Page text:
Demo:

Log in to the database:

[oracle@o71 ~]$ sqlplus bp/bp@\'localhost:1521/min18\'

SQL*Plus: Release 18.0.0.0.0 - Production on Thu Dec 27 21:20:03 2018
Version 18.4.0.0.0

Copyright (c) 1982, 2018, Oracle.  All rights reserved.

Last Successful login time: Thu Dec 27 2018 21:07:47 +01:00

Connected to:
Oracle Database 18c Enterprise Edition Release 18.0.0.0.0 - Production
Version 18.4.0.0.0

SQL>

In another session, started somewhere else, query the sessions of BP:

SQL> select sid, process, port, paddr from v$session where username = 'BP';

       SID PROCESS                        PORT PADDR
---------- ------------------------ ---------- ----------------
       395 31251                         35298 0000000066E75338

Now enable autotrace in the original session:

SQL> set autotrace on

And the check the sessions again, from the other session:

SQL> select sid, process, port, paddr from v$session where username = 'BP';

       SID PROCESS                        PORT PADDR
---------- ------------------------ ---------- ----------------
       395 31251                         35298 0000000066E75338
       399 31251                         35298 0000000066E75338

SQL> !sudo netstat -tanlp | grep 35298
tcp        0      0 127.0.0.1:35298         127.0.0.1:1521          ESTABLISHED 31251/sqlplus
tcp        0      0 127.0.0.1:1521          127.0.0.1:35298         ESTABLISHED 31253/oracleMIN18

We have 2 sessions, using the same client and server processes and the same TCP connection as well (and that is the usually surprising part). Now if we disconnect, but leave sqlplus running in the first session:

SQL> disconnect
Disconnected from Oracle Database 18c Enterprise Edition Release 18.0.0.0.0 - Production
Version 18.4.0.0.0
SQL>

And check the database again from the other session:

SQL> select sid, process, port, paddr from v$session where username = 'BP';

no rows selected

SQL> select spid from v$process where addr = '0000000066E75338';

SPID
------------------------
31253

SQL> !sudo netstat -tanlp | grep 35298
tcp        0      0 127.0.0.1:35298         127.0.0.1:1521          ESTABLISHED 31251/sqlplus
tcp        0      0 127.0.0.1:1521          127.0.0.1:35298         ESTABLISHED 31253/oracleMIN18

SQL> select sid, process, port, paddr from v$session where paddr = '0000000066E75338';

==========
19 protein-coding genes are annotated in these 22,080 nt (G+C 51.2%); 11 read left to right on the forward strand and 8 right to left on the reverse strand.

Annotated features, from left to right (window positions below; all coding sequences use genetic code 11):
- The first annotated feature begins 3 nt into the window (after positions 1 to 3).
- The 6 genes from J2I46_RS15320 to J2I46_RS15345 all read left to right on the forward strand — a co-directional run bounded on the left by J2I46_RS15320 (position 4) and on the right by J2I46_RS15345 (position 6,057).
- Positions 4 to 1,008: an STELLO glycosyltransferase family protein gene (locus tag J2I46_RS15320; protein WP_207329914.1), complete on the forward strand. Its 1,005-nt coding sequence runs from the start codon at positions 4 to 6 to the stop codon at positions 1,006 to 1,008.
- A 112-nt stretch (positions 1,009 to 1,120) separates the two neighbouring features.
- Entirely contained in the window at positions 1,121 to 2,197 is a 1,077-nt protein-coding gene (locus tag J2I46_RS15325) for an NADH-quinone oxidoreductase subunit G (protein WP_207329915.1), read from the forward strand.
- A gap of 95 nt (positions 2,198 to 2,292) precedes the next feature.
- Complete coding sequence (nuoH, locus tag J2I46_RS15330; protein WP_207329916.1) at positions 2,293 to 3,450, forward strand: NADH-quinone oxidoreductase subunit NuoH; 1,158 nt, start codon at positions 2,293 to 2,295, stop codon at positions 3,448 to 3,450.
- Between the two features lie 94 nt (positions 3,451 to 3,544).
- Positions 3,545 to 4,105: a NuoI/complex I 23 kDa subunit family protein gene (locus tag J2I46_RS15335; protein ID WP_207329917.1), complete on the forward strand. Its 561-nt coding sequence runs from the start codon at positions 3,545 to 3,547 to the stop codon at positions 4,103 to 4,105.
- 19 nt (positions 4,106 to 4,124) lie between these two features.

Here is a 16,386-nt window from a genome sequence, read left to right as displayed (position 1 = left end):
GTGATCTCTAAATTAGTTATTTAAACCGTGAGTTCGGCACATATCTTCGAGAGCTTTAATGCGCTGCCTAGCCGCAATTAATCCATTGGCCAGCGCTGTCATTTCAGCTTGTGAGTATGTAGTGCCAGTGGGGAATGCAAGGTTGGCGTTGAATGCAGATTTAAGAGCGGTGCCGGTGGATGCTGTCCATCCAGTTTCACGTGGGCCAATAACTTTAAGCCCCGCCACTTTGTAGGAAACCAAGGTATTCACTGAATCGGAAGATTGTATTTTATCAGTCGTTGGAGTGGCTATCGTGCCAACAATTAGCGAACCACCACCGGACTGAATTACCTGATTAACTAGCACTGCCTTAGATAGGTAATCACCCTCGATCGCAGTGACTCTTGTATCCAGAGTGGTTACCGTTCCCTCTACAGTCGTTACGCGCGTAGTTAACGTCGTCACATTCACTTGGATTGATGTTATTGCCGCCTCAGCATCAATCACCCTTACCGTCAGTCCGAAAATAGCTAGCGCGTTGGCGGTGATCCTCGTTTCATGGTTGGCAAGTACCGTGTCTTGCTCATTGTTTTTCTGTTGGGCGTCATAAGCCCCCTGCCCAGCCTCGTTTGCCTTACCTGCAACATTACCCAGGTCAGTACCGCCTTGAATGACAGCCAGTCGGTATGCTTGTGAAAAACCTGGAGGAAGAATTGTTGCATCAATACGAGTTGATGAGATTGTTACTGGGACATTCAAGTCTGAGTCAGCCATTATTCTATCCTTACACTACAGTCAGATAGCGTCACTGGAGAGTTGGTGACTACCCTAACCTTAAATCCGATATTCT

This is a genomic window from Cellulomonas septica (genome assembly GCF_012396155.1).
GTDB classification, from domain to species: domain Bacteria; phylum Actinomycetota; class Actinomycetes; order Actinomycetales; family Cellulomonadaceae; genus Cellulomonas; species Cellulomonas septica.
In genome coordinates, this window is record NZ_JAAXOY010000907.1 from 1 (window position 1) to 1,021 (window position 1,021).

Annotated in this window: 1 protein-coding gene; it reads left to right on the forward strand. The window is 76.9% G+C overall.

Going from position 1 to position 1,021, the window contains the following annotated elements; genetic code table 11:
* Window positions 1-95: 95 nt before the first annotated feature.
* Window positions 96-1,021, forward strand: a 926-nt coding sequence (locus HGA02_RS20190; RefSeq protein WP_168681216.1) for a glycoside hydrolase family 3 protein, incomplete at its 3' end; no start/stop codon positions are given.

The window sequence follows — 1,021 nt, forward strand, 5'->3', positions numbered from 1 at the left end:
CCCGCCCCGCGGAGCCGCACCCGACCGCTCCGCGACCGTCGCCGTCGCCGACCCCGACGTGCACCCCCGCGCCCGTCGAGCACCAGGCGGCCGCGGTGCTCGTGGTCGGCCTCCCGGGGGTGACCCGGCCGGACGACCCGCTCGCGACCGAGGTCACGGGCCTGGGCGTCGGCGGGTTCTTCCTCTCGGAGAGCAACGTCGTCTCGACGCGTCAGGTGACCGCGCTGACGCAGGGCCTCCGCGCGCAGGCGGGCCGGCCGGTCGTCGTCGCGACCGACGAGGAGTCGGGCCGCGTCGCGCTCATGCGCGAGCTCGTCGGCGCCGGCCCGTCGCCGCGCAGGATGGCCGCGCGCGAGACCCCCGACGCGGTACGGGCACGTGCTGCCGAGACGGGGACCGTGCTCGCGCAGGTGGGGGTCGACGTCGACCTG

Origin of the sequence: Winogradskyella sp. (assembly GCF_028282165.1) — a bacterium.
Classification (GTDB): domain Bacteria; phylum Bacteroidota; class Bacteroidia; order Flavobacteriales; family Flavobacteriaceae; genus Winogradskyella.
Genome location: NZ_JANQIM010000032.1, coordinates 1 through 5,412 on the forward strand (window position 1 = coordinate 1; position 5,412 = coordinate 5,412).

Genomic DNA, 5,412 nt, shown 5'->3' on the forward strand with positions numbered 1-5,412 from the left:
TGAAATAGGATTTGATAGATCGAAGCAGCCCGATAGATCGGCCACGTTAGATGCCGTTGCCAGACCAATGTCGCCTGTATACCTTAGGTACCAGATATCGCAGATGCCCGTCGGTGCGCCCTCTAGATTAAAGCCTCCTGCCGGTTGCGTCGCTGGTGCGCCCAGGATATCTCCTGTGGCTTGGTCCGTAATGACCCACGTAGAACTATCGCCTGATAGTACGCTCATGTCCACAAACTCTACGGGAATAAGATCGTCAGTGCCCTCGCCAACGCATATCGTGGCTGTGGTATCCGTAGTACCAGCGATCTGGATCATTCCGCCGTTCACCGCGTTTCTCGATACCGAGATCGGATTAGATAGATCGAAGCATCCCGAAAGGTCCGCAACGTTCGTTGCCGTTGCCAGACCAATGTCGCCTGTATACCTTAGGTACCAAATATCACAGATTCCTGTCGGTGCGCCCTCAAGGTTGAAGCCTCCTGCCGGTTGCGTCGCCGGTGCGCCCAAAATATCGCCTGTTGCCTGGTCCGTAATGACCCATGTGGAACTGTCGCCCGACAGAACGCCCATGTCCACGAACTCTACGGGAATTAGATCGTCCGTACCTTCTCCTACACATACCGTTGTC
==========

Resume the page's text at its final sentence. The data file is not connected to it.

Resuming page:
no rows selected

We still have the database server process, we still have the client process, we still have a TCP connection between them, but we have 0 sessions associated with them. Once you quit sqlplus with exit, that is when the processes and the connection terminate:

SQL> exit
[oracle@o71 ~]$

And:

SQL> select spid from v$process where addr = '0000000066E75338';

no rows selected

SQL> !sudo netstat -tanlp | grep 35298
tcp        0      0 127.0.0.1:35298         127.0.0.1:1521          TIME_WAIT   -

So it is possible, but I have never seen this in practice apart from the above book and demos built based on it.

3

The parallelism you hint at in Q1 is oversold. Even when you can do things in parallel, the system bogs down for many reasons:

  • Hit a brick wall of some resource: CPU / Network / Disk I/O / etc.
  • There will be "critical sections" and other interlocks to prevent stepping on each other. For "a few" connections / transactions / etc, this is not a big deal. But even at a few dozen, the system begins to noticeably stumble over itself.
  • Some multi-threaded applications hit an algorithm brick wall. Sorting is a classic example. Maybe you can launch a hundred threads (and get nearly a hundred-fold speedup) to compute the items in a big list, but if you need the resultset to be sorted, the application will not be able to get anywhere near the hundred-fold speedup in that phase. And then you have to funnel all the data into a single stream for delivering!

Databases are easier to design if you stop with the necessary requirement: separate clients must not step on each other. Then, within a single client, it is easier to focus on doing one thing at a time.

Learn about KISS.

As for the TCP layer -- You have the opportunity to design a router that can achieve what you suggest. You could make millions. But it belongs at a low level, not in the database engine.

  • You are making multiple assumptions about the usecases here. Everything you said is equally applicable whether the connection is multiplexed (or) not. I'm talking from the point of view of fundamentals of what an ideal database client should look like. The resource utilisation is there whether you have multiplexed/non multiplexed transactions. But the non-multiplexed are always costly as each connection has a fixed overhead (incase of postgres a process/connection=~10MB space). Non blocking IO does not follow KISS (as its quite complex), yet all performance critical applications use it – Ashok Koyi Dec 27 '18 at 18:37